As a journalist who has attended a number of DEMO conferences, an event at which companies launch new technologies in six minute live demonstrations, I often find myself asked for some advice the night before the presenters take the stage. Tell me, a soon-to-be-presenter will say, what kinds of pitches get your attention, what turns you off.
At that point, it’s too late to make a sudden change in direction. And I don’t want to make someone nervous by inadvertently telling him that everything he's about to do is wrong. It may be wrong for me, but it could work. Maybe. And being nervous isn't going to help anyone. So I try to say something general and get off the subject quickly.
And truthfully, I can’t tell them what makes a six-minute demo great. Mostly, I guess, it’s about the technology itself—does it do more than take a tiny step forward, is it something I can see myself actually wanting, is it something I haven’t seen 10 times before? (And, by that third criteria, all great products are different and unpredictable.)
But there are a couple of things I do know that I like—and don’t like—in a Demo presentation.
—I like to know how much this thing is going to cost. Yes, yes, you have a free trial, free basic subscription, free something; but after that—what are you going to charge?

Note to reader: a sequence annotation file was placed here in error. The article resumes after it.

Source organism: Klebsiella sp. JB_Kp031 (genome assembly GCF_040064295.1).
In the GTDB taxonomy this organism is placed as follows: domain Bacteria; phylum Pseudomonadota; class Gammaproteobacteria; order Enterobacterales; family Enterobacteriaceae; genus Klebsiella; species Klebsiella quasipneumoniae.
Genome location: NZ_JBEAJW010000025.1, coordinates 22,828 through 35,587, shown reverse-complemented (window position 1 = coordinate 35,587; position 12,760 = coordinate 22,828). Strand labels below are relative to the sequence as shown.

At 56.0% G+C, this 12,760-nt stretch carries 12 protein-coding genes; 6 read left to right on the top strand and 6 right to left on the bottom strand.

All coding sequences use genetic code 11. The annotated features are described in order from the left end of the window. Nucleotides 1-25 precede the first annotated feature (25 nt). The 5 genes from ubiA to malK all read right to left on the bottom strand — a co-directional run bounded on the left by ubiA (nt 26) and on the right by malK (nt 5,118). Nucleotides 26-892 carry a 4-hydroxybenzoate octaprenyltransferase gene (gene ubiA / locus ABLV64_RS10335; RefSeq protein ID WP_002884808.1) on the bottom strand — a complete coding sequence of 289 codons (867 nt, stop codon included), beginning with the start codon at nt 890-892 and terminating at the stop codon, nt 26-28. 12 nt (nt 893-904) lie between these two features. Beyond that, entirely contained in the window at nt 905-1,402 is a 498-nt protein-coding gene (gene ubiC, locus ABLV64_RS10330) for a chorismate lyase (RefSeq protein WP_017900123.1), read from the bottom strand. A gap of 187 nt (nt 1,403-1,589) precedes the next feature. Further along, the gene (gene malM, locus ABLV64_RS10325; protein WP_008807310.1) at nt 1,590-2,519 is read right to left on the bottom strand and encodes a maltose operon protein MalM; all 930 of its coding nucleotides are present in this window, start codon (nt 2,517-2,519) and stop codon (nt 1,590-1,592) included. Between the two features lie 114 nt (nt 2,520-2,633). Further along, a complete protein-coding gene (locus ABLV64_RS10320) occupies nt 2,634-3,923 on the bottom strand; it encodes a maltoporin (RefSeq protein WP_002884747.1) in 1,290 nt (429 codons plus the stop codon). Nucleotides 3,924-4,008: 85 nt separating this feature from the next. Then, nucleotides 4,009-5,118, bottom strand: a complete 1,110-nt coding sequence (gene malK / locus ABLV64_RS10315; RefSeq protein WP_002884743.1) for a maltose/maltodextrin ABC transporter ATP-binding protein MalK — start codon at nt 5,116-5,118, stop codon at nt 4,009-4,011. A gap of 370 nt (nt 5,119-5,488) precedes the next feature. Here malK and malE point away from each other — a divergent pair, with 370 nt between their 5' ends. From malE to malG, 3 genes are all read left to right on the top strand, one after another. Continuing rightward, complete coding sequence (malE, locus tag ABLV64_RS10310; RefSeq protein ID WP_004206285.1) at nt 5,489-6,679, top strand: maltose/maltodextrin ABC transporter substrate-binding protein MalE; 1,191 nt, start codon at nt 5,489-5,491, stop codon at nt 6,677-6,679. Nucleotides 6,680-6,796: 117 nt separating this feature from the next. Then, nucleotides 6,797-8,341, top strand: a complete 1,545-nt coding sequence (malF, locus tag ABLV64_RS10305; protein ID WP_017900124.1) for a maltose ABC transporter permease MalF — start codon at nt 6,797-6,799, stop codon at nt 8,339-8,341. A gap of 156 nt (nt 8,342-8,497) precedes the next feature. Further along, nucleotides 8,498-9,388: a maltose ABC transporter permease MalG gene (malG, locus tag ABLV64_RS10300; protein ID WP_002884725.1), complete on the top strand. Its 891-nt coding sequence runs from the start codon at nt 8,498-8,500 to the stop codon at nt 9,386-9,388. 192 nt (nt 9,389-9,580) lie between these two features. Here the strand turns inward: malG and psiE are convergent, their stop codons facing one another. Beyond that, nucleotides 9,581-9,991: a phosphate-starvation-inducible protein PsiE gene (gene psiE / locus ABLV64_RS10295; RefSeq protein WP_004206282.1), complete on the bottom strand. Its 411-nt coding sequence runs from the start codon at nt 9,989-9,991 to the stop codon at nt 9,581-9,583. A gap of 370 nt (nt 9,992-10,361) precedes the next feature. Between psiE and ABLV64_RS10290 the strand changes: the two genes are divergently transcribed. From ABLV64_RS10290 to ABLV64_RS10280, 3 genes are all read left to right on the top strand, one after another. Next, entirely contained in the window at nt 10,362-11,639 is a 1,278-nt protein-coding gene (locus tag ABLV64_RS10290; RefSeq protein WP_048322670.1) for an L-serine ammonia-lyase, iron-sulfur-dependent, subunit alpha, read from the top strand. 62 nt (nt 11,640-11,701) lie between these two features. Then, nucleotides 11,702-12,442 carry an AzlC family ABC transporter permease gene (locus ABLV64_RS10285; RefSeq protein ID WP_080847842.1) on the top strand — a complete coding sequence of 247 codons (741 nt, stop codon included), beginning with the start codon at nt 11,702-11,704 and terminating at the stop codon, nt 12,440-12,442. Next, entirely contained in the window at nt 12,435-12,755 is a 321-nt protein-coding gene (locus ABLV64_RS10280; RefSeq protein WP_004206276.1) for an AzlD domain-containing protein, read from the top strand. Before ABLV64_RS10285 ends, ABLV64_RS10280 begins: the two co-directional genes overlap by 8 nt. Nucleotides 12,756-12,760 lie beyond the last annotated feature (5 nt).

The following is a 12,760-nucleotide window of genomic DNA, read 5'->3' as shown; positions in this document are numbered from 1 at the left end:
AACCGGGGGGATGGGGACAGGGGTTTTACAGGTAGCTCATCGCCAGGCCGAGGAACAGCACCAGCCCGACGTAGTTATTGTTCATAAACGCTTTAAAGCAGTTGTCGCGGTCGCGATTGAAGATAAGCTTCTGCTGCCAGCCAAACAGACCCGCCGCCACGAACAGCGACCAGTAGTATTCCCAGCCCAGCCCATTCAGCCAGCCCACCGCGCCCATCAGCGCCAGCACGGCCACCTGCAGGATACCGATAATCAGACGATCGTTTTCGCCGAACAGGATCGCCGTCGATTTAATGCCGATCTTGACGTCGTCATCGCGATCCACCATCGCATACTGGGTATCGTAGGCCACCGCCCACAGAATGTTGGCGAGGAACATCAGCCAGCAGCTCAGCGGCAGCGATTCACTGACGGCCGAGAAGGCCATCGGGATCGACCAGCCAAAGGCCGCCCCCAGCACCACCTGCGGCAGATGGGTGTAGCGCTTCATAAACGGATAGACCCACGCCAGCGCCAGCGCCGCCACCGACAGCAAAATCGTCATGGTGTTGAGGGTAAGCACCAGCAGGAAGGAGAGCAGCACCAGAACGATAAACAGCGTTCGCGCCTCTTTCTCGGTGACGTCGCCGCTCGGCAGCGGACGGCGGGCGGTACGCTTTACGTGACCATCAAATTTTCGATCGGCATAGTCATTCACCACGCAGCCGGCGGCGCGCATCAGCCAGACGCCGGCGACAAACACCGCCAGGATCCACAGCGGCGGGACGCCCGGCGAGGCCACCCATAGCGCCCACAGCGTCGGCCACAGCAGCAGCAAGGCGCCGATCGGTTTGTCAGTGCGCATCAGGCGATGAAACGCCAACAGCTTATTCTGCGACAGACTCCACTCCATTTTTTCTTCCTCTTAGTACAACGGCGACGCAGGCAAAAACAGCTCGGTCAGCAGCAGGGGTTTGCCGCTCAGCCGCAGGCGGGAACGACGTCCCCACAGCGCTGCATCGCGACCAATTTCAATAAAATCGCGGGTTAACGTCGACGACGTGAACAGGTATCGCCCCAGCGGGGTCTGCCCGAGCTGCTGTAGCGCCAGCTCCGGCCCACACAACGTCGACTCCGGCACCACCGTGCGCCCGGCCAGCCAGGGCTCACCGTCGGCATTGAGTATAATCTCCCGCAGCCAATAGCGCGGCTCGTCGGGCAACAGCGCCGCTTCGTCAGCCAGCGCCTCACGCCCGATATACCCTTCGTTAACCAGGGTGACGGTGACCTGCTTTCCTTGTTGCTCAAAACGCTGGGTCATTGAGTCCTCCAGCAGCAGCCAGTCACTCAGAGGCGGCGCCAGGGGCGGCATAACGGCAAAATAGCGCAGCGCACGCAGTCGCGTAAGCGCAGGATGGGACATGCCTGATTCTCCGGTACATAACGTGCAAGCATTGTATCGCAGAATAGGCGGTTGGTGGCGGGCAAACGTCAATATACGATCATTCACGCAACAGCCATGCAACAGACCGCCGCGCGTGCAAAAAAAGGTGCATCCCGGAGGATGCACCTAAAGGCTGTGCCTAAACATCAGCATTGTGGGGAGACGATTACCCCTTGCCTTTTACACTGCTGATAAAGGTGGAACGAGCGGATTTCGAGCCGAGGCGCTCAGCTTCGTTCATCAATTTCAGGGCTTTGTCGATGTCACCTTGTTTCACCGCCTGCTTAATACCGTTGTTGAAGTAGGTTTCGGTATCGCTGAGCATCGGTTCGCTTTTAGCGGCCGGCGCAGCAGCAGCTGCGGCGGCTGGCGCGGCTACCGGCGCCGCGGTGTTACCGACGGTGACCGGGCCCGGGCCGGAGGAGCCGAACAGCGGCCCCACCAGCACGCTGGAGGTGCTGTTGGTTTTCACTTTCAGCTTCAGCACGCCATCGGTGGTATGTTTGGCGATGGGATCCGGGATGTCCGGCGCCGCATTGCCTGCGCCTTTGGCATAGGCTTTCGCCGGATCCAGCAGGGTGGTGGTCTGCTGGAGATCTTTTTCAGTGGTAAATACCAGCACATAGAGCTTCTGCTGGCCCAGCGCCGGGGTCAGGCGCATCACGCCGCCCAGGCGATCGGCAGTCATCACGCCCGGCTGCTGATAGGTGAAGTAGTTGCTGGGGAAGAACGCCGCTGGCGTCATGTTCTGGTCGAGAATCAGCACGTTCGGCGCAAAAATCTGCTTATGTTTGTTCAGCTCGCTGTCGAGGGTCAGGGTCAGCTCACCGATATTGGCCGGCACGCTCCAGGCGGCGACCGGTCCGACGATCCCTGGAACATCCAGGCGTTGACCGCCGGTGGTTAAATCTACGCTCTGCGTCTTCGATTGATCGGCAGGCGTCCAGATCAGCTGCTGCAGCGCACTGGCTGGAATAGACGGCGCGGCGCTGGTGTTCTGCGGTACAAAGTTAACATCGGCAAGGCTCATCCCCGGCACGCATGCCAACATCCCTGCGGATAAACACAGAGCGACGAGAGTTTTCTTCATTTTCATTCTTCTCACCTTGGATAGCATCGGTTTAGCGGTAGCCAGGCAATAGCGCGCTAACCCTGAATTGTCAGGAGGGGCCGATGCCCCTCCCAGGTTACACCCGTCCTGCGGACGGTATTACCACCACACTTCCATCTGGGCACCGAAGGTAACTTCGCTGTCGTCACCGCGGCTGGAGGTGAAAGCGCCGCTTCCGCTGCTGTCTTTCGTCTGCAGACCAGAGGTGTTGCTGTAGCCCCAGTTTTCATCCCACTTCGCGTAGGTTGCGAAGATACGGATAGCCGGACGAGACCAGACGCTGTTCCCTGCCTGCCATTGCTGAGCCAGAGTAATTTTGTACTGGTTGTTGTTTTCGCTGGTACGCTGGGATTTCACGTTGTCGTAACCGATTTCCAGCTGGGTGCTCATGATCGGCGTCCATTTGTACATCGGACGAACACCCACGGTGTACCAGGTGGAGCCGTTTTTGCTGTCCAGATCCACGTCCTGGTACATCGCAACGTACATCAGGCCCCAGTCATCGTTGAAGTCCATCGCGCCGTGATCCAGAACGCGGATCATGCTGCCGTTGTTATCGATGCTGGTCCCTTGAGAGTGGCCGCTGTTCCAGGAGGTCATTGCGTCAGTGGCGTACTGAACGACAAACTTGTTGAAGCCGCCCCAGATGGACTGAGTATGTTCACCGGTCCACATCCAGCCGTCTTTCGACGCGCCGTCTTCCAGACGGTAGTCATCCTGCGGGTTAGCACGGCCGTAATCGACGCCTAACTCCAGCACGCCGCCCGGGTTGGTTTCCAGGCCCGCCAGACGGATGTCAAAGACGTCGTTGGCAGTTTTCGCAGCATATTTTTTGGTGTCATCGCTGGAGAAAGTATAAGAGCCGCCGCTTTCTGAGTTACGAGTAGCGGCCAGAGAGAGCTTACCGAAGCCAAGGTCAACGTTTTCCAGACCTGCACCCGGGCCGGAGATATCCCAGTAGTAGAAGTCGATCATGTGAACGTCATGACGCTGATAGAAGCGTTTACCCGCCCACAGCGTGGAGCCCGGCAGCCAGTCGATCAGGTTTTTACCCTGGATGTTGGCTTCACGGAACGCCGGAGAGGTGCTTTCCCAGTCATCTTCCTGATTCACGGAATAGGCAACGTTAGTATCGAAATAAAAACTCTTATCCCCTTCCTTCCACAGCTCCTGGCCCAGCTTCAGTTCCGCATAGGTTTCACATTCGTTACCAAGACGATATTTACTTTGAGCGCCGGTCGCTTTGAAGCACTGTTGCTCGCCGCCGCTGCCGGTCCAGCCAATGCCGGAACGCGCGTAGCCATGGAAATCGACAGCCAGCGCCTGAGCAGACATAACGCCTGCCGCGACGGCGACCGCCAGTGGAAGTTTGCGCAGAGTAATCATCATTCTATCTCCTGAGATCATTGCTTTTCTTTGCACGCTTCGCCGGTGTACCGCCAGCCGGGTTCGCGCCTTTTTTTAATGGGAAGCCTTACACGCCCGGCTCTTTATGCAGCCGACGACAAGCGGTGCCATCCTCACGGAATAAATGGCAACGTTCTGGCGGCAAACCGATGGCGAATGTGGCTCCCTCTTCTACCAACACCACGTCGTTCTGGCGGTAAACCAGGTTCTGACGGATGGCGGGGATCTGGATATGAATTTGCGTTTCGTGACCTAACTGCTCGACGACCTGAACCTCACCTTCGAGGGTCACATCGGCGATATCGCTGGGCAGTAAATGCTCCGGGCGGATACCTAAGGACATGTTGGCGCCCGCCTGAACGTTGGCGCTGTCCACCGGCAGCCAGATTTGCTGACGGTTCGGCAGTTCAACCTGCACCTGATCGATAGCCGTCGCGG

—I like props. I'll be seeing sixty-plus presentations in two days, some from companies with similar technologies; it gets hard to keep track of them all. At the most recent DemoSpring, one presenter kicked off by smashing a fax machine to bits with a baseball bat—all good, we’ve all wanted to do that. Having a woman do her presentation in handcuffs—that didn't really work for me but it was a noble attempt; it got attention, but I’m not so sure folks remembered much beyond the handcuffs.
—I don't want you to tell me that your social media/shopping/whatever site tosses a tiny percentage of its profits to nonprofits. The fact that you’re making the occasional charitable donation doesn’t make it a breakthrough technology. I don't care and the consumer won't either.
—I don't like hearing that your business model is a three-legged stool, a three-pronged fork, or three of anything. I know three is the magic number in presentations, but it doesn’t help you here. Telling me that you’re going to get revenue through advertising/premium subscribers/white label branding simply tells me have yet to figure out who really wants what you’re selling.
—And, finally, I don't mind if your demo has a few glitches. We know the network goes down, that your server back at home never had a glitch in 10 rehearsals. We do believe it is not your fault. And when the glitches happen, you’ll find everyone in the audience rooting for you to somehow get your message across in spite of what happened. Don’t panic, make an attempt at humor, and realize we’ll at least remember you, and will likely check your booth later to find out what we missed.
Photo: ABJK NewCo Inc. promises the end of the fax machine. Video below.
Tekla S. Perry is a senior editor at IEEE Spectrum. Based in Palo Alto, Calif., she's been covering the people, companies, and technology that make Silicon Valley a special place for more than 40 years. An IEEE member, she holds a bachelor's degree in journalism from Michigan State University.